But then, just because the day would not stop, along came a parliamentary vote on fracking, set up by Labour to embarrass the Tories. The Conservatives’ 2019 manifesto (that was the last election) banned fracking for the foreseeable future, but Truss campaigned on allowing it again.
The Tories let it be known that this vote would be treated as a confidence vote, meaning if the Tories lost it the King would need to step in and call a general election. It also means that all Tory members who voted against their party would “lose the whip” – essentially suspending them from the party.
Yet several prominent Tory MPs said they would vote against the government, thanks – after all they were just upholding the manifesto they were elected on!
As the vote was happening true chaos engulfed the House. The energy minister said it wasn’t actually a confidence vote after all. Both whips were reported to have resigned, with one exclaiming “I don’t give a fuck any more”. There was reportedly actual manhandling of MPs to get them into the right voting lobby, although this has been strenuously denied. Eventually the PM said the whips hadn’t actually resigned.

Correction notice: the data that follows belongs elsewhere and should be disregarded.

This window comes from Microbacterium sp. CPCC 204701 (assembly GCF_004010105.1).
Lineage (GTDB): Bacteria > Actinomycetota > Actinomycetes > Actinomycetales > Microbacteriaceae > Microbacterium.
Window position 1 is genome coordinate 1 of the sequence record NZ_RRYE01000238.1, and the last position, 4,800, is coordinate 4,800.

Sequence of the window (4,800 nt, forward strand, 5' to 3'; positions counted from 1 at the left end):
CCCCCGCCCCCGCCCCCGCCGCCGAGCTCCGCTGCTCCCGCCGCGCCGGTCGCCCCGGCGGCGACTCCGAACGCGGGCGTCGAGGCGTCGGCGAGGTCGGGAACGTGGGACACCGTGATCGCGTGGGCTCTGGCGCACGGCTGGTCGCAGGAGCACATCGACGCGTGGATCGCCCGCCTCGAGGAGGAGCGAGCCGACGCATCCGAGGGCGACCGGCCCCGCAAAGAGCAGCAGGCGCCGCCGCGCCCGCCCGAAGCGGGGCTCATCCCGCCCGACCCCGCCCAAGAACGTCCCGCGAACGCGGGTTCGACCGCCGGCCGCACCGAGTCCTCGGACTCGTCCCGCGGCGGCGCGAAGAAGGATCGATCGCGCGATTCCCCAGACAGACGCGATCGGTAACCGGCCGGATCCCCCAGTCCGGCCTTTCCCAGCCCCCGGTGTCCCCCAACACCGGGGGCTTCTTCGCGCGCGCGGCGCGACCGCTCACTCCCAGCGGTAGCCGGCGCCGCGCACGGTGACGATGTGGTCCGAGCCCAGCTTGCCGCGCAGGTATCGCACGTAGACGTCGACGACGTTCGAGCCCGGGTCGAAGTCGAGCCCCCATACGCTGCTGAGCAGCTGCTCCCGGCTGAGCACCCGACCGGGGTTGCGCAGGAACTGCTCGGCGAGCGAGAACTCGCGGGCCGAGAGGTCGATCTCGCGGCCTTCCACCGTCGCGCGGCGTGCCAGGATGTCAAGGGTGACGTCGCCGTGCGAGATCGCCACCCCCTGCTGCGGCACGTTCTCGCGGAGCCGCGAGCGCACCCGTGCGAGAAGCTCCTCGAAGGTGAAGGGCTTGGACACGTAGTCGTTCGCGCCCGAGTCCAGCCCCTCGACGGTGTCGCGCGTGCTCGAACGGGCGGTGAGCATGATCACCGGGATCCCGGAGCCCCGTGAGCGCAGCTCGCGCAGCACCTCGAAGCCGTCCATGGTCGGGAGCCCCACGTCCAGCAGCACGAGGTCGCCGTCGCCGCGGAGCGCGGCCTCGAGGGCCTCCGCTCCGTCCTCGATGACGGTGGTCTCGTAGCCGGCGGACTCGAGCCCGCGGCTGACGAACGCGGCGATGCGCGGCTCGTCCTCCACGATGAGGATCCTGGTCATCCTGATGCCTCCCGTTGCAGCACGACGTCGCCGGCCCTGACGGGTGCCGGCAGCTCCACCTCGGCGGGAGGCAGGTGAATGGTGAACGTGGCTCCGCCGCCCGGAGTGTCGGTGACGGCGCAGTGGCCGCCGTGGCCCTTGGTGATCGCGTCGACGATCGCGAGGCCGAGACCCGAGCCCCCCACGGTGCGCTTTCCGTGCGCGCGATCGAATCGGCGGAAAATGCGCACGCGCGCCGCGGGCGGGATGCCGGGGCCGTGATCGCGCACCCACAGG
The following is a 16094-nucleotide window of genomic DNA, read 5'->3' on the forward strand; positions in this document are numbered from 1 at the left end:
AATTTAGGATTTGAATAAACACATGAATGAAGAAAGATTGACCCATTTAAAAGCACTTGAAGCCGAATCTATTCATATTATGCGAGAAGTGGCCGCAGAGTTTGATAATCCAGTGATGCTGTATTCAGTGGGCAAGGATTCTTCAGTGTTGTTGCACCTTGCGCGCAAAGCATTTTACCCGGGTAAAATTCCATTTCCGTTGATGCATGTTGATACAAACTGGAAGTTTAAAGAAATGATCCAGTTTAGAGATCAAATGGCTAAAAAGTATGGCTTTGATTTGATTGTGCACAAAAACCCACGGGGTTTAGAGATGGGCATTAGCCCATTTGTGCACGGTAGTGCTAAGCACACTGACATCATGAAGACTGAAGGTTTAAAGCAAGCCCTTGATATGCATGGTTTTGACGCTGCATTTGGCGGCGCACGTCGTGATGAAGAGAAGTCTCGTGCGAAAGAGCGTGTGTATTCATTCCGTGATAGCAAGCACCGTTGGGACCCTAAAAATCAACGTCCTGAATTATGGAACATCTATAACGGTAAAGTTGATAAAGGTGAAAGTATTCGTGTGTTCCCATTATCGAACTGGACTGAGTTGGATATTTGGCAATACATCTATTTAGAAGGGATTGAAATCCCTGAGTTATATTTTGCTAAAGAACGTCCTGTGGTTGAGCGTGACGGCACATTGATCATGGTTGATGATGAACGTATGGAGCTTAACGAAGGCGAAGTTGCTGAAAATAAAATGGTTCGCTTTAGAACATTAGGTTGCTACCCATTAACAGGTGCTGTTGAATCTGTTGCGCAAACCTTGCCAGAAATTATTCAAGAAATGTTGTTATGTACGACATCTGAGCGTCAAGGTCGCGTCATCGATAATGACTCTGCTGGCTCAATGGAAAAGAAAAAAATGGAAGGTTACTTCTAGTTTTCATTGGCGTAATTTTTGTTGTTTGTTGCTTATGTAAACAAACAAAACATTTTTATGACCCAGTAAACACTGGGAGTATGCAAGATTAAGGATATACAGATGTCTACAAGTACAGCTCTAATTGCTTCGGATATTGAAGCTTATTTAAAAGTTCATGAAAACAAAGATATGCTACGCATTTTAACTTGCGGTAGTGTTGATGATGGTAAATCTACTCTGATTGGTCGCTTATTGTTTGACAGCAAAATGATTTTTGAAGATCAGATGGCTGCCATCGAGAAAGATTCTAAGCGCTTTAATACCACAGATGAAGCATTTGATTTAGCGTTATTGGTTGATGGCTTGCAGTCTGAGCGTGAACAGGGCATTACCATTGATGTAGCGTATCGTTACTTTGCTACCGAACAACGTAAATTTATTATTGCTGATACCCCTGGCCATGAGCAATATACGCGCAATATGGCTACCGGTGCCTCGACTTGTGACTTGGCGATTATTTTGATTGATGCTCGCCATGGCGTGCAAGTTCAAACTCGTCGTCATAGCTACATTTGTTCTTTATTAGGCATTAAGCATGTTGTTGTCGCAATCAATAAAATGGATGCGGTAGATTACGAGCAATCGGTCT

That was all in one day?
Yes. It got so bad Downing Street issued a statement at 1.30am.
But she held strong until the afternoon on Thursday?
That’s right. As Thursday got going a growing group of Tory MPs called on her to resign. Eventually the chair of the 1922 committee – basically the leader of the backbench party – went to meet her, likely to tell her it was over, and if she fought it things would get even uglier.
Does this mean months without a PM again?
Not this time. The last leadership election ran from early July to September, with several parliamentary rounds and then a long time for party members to get a say and meet the candidates. This time it will all be over by next Friday, or possibly by Monday.
How will the replacement be picked? Are we in for a huge range of candidates again?
At the last leadership election, a candidate needed just 20 fellow MPs to nominate them, which isn’t that hard in a party of 357 MPs. Seven candidates cleared that bar, and were progressively winnowed down in several rounds of voting.
This time the bar is 100 MPs pledging support by Monday morning (Monday night NZT). No MP reached that high on the first round last time: front runner Rishi Sunak got 88, while Truss got just 50.